March 26, 2019

Research Article: Tracking the Popularity and Outcomes of All bioRxiv Preprints (Preprint)

The following article (preprint) was posted today on bioRxiv.

Title

Tracking the Popularity and Outcomes of All bioRxiv Preprints

Authors

Richard J. Abdill
University of Minnesota

Ran Blekhman
University of Minnesota

Source

via bioRxiv
January 13, 2019

Abstract

Researchers in the life sciences are posting their work to preprint servers at an unprecedented and increasing rate, sharing papers online before (or instead of) publication in peer-reviewed journals. Though the popularity and practical benefits of preprints are driving policy changes at journals and funding organizations, there is little bibliometric data available to measure trends in their usage. Here, we collected and analyzed data on all 37,648 preprints that were uploaded to bioRxiv.org, the largest biology-focused preprint server, in its first five years. We find that preprints on bioRxiv are being read more than ever before (1.1 million downloads in October 2018 alone) and that the rate of preprints being posted has increased to a recent high of more than 2,100 per month. We also find that two-thirds of bioRxiv preprints posted in 2016 or earlier were later published in peer-reviewed journals, and that the majority of published preprints appeared in a journal less than six months after being posted. We evaluate which journals have published the most preprints, and find that preprints with more downloads are likely to be published in journals with a higher impact factor. Lastly, we developed Rxivist.org, a website for downloading and interacting programmatically with indexed metadata on bioRxiv preprints.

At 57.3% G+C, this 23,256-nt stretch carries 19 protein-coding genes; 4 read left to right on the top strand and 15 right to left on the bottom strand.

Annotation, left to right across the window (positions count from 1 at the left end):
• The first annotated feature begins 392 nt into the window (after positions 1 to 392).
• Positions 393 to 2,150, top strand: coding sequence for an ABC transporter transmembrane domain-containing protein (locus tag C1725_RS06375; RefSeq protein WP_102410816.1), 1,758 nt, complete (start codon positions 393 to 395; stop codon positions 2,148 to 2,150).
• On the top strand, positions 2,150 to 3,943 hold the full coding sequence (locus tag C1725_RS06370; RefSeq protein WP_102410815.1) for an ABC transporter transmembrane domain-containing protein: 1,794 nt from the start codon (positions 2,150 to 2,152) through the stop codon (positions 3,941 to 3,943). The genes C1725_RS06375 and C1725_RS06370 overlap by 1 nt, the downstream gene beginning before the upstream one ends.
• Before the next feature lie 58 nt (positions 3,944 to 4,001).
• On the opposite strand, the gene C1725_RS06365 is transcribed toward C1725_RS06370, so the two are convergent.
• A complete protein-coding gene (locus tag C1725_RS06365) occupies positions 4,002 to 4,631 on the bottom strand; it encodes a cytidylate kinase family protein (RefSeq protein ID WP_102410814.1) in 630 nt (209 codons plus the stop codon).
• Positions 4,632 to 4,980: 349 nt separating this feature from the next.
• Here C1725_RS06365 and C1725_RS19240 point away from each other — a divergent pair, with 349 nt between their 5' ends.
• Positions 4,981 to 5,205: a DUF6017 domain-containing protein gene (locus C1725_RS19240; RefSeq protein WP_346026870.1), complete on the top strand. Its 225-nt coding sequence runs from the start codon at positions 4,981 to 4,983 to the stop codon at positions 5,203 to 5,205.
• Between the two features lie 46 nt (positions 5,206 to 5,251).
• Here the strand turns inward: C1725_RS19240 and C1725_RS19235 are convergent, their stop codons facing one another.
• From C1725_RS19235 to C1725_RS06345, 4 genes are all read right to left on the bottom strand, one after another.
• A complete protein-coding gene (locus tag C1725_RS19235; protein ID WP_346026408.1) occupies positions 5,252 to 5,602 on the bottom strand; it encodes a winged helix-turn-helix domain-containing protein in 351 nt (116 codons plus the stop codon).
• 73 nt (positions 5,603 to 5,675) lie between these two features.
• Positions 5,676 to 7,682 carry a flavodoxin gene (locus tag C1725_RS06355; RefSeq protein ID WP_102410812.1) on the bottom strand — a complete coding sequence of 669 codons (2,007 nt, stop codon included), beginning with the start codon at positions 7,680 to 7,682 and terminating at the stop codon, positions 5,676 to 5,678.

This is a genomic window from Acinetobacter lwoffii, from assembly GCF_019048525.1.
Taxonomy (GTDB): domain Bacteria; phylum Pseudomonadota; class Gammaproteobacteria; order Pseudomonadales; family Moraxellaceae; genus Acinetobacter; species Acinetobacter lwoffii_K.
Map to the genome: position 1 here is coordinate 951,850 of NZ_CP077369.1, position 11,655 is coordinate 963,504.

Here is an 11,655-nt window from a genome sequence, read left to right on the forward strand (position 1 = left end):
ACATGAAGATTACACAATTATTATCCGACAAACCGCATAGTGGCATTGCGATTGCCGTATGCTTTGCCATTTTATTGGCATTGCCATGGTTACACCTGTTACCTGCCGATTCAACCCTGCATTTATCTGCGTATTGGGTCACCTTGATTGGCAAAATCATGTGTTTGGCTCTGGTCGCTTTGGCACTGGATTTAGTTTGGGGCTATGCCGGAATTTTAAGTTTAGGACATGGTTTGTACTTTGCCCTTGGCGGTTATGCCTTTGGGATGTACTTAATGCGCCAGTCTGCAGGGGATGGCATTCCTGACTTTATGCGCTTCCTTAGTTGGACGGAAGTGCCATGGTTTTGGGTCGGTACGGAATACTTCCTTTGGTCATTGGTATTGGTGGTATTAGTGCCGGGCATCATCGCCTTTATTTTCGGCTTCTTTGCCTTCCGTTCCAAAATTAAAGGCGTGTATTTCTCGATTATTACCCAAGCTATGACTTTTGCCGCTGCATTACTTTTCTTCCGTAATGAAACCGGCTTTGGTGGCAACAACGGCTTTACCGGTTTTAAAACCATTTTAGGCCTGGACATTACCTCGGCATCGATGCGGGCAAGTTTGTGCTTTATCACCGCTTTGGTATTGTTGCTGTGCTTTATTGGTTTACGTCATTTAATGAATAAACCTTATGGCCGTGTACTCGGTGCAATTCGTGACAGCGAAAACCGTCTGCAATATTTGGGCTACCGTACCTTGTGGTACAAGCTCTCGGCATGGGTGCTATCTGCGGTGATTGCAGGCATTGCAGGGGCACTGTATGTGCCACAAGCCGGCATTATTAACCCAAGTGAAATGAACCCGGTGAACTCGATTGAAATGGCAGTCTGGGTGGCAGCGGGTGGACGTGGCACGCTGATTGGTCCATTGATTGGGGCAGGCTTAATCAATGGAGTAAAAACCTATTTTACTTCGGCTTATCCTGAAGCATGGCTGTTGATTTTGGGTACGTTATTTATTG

Direct to Full Text Article (Preprint)
43 pages; PDF.

Direct to Supplementary Material

Gary Price About Gary Price

Gary Price (gprice@mediasourceinc.com) is a librarian, writer, consultant, and frequent conference speaker based in the Washington D.C. metro area. Before launching INFOdocket, Price and Shirl Kennedy were the founders and senior editors at ResourceShelf and DocuTicker for 10 years. From 2006-2009 he was Director of Online Information Services at Ask.com, and is currently a contributing editor at Search Engine Land.

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